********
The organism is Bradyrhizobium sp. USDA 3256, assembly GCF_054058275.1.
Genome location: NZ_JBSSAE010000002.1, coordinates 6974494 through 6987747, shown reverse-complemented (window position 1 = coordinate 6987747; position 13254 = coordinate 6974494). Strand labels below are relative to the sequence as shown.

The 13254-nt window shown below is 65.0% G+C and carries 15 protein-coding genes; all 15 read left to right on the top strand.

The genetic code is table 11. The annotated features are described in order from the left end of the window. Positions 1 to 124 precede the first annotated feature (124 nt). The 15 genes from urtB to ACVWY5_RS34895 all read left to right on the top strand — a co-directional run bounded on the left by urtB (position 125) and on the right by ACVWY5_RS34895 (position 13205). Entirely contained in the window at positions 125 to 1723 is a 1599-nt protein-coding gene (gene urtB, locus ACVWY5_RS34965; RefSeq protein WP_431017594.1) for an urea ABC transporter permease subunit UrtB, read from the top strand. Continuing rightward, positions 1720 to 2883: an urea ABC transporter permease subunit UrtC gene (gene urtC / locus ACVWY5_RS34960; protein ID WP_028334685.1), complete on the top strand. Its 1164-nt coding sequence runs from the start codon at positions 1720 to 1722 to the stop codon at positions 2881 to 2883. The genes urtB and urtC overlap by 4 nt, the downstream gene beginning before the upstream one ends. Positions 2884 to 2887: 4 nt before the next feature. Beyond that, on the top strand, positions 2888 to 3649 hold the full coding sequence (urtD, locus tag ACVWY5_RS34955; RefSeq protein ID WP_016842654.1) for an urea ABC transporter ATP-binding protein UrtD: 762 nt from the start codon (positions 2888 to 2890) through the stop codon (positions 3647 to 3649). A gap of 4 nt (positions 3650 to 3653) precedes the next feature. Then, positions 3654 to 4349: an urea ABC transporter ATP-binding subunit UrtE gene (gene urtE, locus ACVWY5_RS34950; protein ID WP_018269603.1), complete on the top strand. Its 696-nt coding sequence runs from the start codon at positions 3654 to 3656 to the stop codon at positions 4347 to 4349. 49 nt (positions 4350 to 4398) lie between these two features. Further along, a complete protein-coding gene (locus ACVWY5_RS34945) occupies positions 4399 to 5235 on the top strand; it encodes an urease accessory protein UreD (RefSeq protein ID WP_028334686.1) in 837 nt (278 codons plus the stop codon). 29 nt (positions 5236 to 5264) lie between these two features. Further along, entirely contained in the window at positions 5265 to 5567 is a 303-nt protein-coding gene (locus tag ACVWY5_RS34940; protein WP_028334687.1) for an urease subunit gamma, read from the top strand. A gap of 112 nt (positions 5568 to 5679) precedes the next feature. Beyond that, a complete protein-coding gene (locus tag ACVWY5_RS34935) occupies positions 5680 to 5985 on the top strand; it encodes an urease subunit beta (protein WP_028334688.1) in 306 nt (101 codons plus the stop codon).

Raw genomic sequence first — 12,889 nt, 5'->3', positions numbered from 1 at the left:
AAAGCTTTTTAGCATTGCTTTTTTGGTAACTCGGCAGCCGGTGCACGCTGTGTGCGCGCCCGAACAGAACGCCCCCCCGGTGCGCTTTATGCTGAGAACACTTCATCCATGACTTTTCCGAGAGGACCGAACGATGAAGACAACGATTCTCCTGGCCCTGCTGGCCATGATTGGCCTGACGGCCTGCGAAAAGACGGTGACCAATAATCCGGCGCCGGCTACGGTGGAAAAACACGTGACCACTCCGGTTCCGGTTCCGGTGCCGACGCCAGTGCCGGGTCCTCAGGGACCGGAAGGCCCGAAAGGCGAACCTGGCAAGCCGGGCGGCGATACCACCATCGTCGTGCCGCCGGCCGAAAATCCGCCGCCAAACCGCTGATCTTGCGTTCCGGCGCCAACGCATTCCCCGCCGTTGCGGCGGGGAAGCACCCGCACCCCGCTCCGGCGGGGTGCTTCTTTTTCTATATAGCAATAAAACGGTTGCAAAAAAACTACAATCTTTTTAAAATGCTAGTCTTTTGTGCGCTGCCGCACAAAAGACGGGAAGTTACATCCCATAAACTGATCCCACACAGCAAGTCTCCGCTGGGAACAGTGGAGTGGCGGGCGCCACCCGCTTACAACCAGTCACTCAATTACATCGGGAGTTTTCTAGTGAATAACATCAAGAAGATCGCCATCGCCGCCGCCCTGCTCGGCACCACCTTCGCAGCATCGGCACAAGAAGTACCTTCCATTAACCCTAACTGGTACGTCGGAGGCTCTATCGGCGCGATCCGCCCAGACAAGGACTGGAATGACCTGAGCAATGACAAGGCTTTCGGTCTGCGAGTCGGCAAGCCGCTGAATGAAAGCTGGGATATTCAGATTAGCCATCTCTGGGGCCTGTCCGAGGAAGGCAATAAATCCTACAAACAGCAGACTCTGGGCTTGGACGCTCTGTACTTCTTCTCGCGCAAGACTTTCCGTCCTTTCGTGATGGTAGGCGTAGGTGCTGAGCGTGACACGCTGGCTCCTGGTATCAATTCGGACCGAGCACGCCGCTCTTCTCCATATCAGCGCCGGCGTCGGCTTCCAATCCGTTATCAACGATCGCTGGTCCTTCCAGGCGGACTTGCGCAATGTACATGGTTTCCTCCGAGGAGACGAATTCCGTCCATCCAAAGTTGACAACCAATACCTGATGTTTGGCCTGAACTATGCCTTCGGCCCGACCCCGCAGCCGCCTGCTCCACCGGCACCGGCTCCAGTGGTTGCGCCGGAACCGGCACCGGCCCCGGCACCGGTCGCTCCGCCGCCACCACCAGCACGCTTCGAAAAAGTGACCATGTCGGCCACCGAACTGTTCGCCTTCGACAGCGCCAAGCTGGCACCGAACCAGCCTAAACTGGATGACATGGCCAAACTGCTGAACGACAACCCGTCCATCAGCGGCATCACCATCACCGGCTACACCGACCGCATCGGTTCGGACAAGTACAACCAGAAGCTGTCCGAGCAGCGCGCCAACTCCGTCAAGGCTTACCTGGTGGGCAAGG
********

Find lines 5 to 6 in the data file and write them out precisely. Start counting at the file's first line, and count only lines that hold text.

Raw genomic sequence first — 12,889 nt, 5'->3', positions numbered from 1 at the left:
AAAGCTTTTTAGCATTGCTTTTTTGGTAACTCGGCAGCCGGTGCACGCTGTGTGCGCGCCCGAACAGAACGCCCCCCCGGTGCGCTTTATGCTGAGAACACTTCATCCATGACTTTTCCGAGAGGACCGAACGATGAAGACAACGATTCTCCTGGCCCTGCTGGCCATGATTGGCCTGACGGCCTGCGAAAAGACGGTGACCAATAATCCGGCGCCGGCTACGGTGGAAAAACACGTGACCACTCCGGTTCCGGTTCCGGTGCCGACGCCAGTGCCGGGTCCTCAGGGACCGGAAGGCCCGAAAGGCGAACCTGGCAAGCCGGGCGGCGATACCACCATCGTCGTGCCGCCGGCCGAAAATCCGCCGCCAAACCGCTGATCTTGCGTTCCGGCGCCAACGCATTCCCCGCCGTTGCGGCGGGGAAGCACCCGCACCCCGCTCCGGCGGGGTGCTTCTTTTTCTATATAGCAATAAAACGGTTGCAAAAAAACTACAATCTTTTTAAAATGCTAGTCTTTTGTGCGCTGCCGCACAAAAGACGGGAAGTTACATCCCATAAACTGATCCCACACAGCAAGTCTCCGCTGGGAACAGTGGAGTGGCGGGCGCCACCCGCTTACAACCAGTCACTCAATTACATCGGGAGTTTTCTAGTGAATAACATCAAGAAGATCGCCATCGCCGCCGCCCTGCTCGGCACCACCTTCGCAGCATCGGCACAAGAAGTACCTTCCATTAACCCTAACTGGTACGTCGGAGGCTCTATCGGCGCGATCCGCCCAGACAAGGACTGGAATGACCTGAGCAATGACAAGGCTTTCGGTCTGCGAGTCGGCAAGCCGCTGAATGAAAGCTGGGATATTCAGATTAGCCATCTCTGGGGCCTGTCCGAGGAAGGCAATAAATCCTACAAACAGCAGACTCTGGGCTTGGACGCTCTGTACTTCTTCTCGCGCAAGACTTTCCGTCCTTTCGTGATGGTAGGCGTAGGTGCTGAGCGTGACACGCTGGCTCCTGGTATCAATTCGGACCGAGCACGCCGCTCTTCTCCATATCAGCGCCGGCGTCGGCTTCCAATCCGTTATCAACGATCGCTGGTCCTTCCAGGCGGACTTGCGCAATGTACATGGTTTCCTCCGAGGAGACGAATTCCGTCCATCCAAAGTTGACAACCAATACCTGATGTTTGGCCTGAACTATGCCTTCGGCCCGACCCCGCAGCCGCCTGCTCCACCGGCACCGGCTCCAGTGGTTGCGCCGGAACCGGCACCGGCCCCGGCACCGGTCGCTCCGCCGCCACCACCAGCACGCTTCGAAAAAGTGACCATGTCGGCCACCGAACTGTTCGCCTTCGACAGCGCCAAGCTGGCACCGAACCAGCCTAAACTGGATGACATGGCCAAACTGCTGAACGACAACCCGTCCATCAGCGGCATCACCATCACCGGCTACACCGACCGCATCGGTTCGGACAAGTACAACCAGAAGCTGTCCGAGCAGCGCGCCAACTCCGTCAAGGCTTACCTGGTGGGCAAGG